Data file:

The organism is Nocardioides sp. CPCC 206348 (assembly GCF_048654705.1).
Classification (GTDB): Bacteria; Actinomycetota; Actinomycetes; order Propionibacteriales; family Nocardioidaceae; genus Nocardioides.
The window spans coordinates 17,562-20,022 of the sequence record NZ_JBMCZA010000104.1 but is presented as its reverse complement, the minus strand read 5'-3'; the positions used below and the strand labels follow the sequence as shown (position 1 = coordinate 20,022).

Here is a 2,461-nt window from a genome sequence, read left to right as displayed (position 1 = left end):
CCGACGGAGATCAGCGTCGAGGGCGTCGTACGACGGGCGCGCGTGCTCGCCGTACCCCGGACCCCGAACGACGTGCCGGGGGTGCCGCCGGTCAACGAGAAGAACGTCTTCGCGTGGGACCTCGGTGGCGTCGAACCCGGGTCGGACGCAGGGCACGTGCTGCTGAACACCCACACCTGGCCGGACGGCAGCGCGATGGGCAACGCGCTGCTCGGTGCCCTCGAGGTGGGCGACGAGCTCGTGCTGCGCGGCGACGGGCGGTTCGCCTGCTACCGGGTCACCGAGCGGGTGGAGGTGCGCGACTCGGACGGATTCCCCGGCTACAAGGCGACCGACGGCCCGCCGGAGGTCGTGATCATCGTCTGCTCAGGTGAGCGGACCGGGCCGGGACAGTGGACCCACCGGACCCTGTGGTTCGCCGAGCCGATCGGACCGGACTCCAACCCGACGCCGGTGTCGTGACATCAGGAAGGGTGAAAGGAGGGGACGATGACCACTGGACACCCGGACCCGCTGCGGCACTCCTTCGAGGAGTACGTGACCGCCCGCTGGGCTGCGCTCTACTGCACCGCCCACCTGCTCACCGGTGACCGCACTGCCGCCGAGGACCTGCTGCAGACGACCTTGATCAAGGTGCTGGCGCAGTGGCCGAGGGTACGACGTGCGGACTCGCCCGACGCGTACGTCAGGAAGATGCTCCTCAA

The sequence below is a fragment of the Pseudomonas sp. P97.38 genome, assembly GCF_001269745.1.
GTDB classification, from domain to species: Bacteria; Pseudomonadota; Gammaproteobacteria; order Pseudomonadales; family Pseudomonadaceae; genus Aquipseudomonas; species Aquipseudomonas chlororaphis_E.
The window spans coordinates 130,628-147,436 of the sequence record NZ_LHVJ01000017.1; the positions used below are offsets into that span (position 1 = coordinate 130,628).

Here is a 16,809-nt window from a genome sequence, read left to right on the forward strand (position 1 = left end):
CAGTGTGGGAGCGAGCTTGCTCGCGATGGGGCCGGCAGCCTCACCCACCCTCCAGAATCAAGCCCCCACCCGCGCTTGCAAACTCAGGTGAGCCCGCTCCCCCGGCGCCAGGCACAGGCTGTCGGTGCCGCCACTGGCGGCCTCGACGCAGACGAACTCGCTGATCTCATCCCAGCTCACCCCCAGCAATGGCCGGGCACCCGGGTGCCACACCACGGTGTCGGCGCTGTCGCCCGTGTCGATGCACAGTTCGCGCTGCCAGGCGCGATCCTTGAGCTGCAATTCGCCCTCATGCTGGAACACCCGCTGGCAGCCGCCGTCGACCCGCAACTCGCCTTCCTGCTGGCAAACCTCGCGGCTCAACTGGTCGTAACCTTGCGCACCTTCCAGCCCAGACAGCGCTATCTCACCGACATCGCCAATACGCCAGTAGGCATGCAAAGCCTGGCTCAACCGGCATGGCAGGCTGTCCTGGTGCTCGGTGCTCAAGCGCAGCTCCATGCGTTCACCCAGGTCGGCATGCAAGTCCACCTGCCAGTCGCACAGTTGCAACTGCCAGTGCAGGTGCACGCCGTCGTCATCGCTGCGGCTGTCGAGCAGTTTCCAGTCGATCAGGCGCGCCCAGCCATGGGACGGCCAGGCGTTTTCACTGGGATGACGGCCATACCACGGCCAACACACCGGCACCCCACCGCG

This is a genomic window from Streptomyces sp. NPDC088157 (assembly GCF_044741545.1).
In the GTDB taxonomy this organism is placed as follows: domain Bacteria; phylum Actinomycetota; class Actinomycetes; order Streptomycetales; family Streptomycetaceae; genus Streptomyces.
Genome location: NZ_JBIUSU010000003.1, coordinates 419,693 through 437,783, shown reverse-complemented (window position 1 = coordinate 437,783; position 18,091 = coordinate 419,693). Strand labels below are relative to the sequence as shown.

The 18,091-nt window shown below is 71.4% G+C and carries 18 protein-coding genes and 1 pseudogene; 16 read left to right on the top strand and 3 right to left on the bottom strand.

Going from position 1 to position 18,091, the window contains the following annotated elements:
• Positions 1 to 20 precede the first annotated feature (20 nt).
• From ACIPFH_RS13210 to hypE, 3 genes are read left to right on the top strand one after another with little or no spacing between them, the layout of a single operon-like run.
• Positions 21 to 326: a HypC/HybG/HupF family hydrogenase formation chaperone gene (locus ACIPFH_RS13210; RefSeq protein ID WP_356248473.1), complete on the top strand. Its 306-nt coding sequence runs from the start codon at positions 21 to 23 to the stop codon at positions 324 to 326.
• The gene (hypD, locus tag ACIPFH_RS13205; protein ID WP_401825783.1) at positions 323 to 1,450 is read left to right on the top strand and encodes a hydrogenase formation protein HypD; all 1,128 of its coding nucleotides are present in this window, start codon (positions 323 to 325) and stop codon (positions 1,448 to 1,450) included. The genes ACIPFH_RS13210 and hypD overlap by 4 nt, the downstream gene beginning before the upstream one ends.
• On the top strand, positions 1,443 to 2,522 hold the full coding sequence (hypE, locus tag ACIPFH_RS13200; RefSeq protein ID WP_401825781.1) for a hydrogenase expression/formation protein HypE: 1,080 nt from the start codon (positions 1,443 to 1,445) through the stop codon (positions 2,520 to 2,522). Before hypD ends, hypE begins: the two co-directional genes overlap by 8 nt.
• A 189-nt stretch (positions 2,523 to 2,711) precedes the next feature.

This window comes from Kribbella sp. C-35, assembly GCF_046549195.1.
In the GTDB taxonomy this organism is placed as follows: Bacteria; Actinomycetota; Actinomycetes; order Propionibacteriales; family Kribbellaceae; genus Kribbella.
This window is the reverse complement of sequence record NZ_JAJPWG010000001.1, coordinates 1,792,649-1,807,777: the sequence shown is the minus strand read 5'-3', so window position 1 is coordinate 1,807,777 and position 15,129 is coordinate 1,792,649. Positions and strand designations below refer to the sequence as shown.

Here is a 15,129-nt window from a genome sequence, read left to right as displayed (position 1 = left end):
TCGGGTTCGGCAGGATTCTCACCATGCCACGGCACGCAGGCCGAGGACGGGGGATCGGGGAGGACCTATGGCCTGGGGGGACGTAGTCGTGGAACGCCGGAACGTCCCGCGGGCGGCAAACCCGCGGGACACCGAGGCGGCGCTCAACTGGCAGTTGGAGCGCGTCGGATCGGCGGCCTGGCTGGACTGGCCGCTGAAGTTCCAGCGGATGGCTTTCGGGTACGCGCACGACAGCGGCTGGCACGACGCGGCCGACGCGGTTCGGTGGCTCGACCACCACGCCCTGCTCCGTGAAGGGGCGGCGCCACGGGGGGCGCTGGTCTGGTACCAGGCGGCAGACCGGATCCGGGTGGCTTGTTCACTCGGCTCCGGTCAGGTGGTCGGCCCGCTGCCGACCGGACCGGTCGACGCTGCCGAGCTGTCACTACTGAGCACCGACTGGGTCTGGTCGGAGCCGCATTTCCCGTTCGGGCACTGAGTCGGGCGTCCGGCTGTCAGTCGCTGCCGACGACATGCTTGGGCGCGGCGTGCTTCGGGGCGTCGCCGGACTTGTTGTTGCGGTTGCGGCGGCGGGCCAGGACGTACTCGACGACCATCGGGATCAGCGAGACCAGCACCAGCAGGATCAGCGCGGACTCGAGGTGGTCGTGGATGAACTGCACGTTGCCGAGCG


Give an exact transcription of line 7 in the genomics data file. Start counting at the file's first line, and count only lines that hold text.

GTDB classification, from domain to species: Bacteria; Pseudomonadota; Gammaproteobacteria; order Pseudomonadales; family Pseudomonadaceae; genus Aquipseudomonas; species Aquipseudomonas chlororaphis_E.